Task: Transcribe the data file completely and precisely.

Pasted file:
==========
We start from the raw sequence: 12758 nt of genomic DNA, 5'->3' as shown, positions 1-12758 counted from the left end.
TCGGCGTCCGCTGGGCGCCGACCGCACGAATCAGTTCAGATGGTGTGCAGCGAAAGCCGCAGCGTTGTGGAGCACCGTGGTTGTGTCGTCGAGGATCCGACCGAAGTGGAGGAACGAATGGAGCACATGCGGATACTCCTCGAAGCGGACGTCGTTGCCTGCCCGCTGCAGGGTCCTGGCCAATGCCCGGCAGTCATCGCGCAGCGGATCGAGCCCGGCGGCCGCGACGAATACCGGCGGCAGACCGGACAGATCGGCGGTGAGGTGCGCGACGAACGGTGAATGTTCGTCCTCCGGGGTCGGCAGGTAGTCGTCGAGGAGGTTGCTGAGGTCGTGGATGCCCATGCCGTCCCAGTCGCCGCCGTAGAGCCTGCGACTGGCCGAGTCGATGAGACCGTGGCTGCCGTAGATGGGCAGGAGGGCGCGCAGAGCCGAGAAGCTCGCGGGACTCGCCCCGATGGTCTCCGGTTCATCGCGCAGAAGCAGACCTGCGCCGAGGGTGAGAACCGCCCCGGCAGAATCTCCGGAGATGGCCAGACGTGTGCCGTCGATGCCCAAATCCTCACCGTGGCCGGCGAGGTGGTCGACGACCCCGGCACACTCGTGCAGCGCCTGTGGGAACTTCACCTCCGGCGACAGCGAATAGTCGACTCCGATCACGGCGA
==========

We start from the raw sequence: 12758 nt of genomic DNA, 5'->3' as shown, positions 1-12758 counted from the left end.
TCGGCGTCCGCTGGGCGCCGACCGCACGAATCAGTTCAGATGGTGTGCAGCGAAAGCCGCAGCGTTGTGGAGCACCGTGGTTGTGTCGTCGAGGATCCGACCGAAGTGGAGGAACGAATGGAGCACATGCGGATACTCCTCGAAGCGGACGTCGTTGCCTGCCCGCTGCAGGGTCCTGGCCAATGCCCGGCAGTCATCGCGCAGCGGATCGAGCCCGGCGGCCGCGACGAATACCGGCGGCAGACCGGACAGATCGGCGGTGAGGTGCGCGACGAACGGTGAATGTTCGTCCTCCGGGGTCGGCAGGTAGTCGTCGAGGAGGTTGCTGAGGTCGTGGATGCCCATGCCGTCCCAGTCGCCGCCGTAGAGCCTGCGACTGGCCGAGTCGATGAGACCGTGGCTGCCGTAGATGGGCAGGAGGGCGCGCAGAGCCGAGAAGCTCGCGGGACTCGCCCCGATGGTCTCCGGTTCATCGCGCAGAAGCAGACCTGCGCCGAGGGTGAGAACCGCCCCGGCAGAATCTCCGGAGATGGCCAGACGTGTGCCGTCGATGCCCAAATCCTCACCGTGGCCGGCGAGGTGGTCGACGACCCCGGCACACTCGTGCAGCGCCTGTGGGAACTTCACCTCCGGCGACAGCGAATAGTCGACTCCGATCACGGCGA